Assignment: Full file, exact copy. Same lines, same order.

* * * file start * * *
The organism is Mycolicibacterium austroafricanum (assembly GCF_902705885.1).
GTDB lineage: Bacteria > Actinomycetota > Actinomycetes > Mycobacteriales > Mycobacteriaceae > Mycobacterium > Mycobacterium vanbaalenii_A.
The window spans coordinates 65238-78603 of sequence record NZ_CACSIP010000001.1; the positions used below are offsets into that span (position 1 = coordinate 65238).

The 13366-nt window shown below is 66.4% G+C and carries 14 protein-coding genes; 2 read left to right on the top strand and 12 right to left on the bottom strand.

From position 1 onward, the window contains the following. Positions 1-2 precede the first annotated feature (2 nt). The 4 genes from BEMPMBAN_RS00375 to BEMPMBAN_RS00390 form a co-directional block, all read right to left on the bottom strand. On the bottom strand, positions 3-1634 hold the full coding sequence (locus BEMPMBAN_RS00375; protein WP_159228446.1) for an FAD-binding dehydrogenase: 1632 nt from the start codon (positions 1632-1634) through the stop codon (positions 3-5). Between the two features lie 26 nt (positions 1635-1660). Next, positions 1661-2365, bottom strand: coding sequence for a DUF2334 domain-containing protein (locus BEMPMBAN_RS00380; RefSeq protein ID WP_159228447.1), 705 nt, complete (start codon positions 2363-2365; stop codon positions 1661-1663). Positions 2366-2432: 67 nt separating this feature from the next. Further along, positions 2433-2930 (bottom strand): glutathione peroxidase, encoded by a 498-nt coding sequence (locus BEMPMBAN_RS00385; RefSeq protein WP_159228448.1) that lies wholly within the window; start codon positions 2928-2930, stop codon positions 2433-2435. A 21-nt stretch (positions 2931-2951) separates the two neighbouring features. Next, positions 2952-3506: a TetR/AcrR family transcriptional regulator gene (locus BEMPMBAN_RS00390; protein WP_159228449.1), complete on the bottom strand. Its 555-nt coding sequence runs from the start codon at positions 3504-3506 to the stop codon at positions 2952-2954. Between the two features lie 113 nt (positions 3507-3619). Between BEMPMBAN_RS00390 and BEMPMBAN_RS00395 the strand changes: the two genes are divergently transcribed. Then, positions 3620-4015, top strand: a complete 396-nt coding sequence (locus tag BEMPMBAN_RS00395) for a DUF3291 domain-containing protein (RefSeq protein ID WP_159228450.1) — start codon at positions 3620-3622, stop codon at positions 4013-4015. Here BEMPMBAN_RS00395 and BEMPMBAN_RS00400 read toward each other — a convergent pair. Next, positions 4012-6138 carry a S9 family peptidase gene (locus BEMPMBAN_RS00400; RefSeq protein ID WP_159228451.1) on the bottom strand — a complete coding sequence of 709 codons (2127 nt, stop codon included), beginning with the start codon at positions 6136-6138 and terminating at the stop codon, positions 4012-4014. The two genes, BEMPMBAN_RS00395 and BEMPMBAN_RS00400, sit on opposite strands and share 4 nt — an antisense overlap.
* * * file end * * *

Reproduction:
The organism is Mycolicibacterium austroafricanum (assembly GCF_902705885.1).
GTDB lineage: Bacteria > Actinomycetota > Actinomycetes > Mycobacteriales > Mycobacteriaceae > Mycobacterium > Mycobacterium vanbaalenii_A.
The window spans coordinates 65238-78603 of sequence record NZ_CACSIP010000001.1; the positions used below are offsets into that span (position 1 = coordinate 65238).

The 13366-nt window shown below is 66.4% G+C and carries 14 protein-coding genes; 2 read left to right on the top strand and 12 right to left on the bottom strand.

From position 1 onward, the window contains the following. Positions 1-2 precede the first annotated feature (2 nt). The 4 genes from BEMPMBAN_RS00375 to BEMPMBAN_RS00390 form a co-directional block, all read right to left on the bottom strand. On the bottom strand, positions 3-1634 hold the full coding sequence (locus BEMPMBAN_RS00375; protein WP_159228446.1) for an FAD-binding dehydrogenase: 1632 nt from the start codon (positions 1632-1634) through the stop codon (positions 3-5). Between the two features lie 26 nt (positions 1635-1660). Next, positions 1661-2365, bottom strand: coding sequence for a DUF2334 domain-containing protein (locus BEMPMBAN_RS00380; RefSeq protein ID WP_159228447.1), 705 nt, complete (start codon positions 2363-2365; stop codon positions 1661-1663). Positions 2366-2432: 67 nt separating this feature from the next. Further along, positions 2433-2930 (bottom strand): glutathione peroxidase, encoded by a 498-nt coding sequence (locus BEMPMBAN_RS00385; RefSeq protein WP_159228448.1) that lies wholly within the window; start codon positions 2928-2930, stop codon positions 2433-2435. A 21-nt stretch (positions 2931-2951) separates the two neighbouring features. Next, positions 2952-3506: a TetR/AcrR family transcriptional regulator gene (locus BEMPMBAN_RS00390; protein WP_159228449.1), complete on the bottom strand. Its 555-nt coding sequence runs from the start codon at positions 3504-3506 to the stop codon at positions 2952-2954. Between the two features lie 113 nt (positions 3507-3619). Between BEMPMBAN_RS00390 and BEMPMBAN_RS00395 the strand changes: the two genes are divergently transcribed. Then, positions 3620-4015, top strand: a complete 396-nt coding sequence (locus tag BEMPMBAN_RS00395) for a DUF3291 domain-containing protein (RefSeq protein ID WP_159228450.1) — start codon at positions 3620-3622, stop codon at positions 4013-4015. Here BEMPMBAN_RS00395 and BEMPMBAN_RS00400 read toward each other — a convergent pair. Next, positions 4012-6138 carry a S9 family peptidase gene (locus BEMPMBAN_RS00400; RefSeq protein ID WP_159228451.1) on the bottom strand — a complete coding sequence of 709 codons (2127 nt, stop codon included), beginning with the start codon at positions 6136-6138 and terminating at the stop codon, positions 4012-4014. The two genes, BEMPMBAN_RS00395 and BEMPMBAN_RS00400, sit on opposite strands and share 4 nt — an antisense overlap.